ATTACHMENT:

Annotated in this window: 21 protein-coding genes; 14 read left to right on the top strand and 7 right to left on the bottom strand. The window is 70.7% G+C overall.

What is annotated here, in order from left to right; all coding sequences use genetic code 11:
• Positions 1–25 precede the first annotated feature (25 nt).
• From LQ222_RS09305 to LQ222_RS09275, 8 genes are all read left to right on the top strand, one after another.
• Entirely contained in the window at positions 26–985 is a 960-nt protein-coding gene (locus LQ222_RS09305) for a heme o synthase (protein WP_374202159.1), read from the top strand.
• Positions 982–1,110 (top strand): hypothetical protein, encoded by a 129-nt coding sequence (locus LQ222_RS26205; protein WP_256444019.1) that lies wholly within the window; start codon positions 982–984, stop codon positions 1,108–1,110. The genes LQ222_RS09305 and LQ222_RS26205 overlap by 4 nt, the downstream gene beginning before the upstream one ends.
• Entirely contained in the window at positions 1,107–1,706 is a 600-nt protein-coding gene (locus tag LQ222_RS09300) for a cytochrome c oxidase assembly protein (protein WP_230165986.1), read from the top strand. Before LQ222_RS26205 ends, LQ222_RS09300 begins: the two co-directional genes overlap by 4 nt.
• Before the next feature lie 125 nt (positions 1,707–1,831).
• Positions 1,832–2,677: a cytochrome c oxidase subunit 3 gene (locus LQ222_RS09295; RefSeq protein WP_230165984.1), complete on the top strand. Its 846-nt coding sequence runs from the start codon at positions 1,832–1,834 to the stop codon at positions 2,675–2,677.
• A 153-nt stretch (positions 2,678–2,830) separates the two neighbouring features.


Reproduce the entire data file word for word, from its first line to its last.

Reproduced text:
Annotated in this window: 21 protein-coding genes; 14 read left to right on the top strand and 7 right to left on the bottom strand. The window is 70.7% G+C overall.

What is annotated here, in order from left to right; all coding sequences use genetic code 11:
• Positions 1–25 precede the first annotated feature (25 nt).
• From LQ222_RS09305 to LQ222_RS09275, 8 genes are all read left to right on the top strand, one after another.
• Entirely contained in the window at positions 26–985 is a 960-nt protein-coding gene (locus LQ222_RS09305) for a heme o synthase (protein WP_374202159.1), read from the top strand.
• Positions 982–1,110 (top strand): hypothetical protein, encoded by a 129-nt coding sequence (locus LQ222_RS26205; protein WP_256444019.1) that lies wholly within the window; start codon positions 982–984, stop codon positions 1,108–1,110. The genes LQ222_RS09305 and LQ222_RS26205 overlap by 4 nt, the downstream gene beginning before the upstream one ends.
• Entirely contained in the window at positions 1,107–1,706 is a 600-nt protein-coding gene (locus tag LQ222_RS09300) for a cytochrome c oxidase assembly protein (protein WP_230165986.1), read from the top strand. Before LQ222_RS26205 ends, LQ222_RS09300 begins: the two co-directional genes overlap by 4 nt.
• Before the next feature lie 125 nt (positions 1,707–1,831).
• Positions 1,832–2,677: a cytochrome c oxidase subunit 3 gene (locus LQ222_RS09295; RefSeq protein WP_230165984.1), complete on the top strand. Its 846-nt coding sequence runs from the start codon at positions 1,832–1,834 to the stop codon at positions 2,675–2,677.
• A 153-nt stretch (positions 2,678–2,830) separates the two neighbouring features.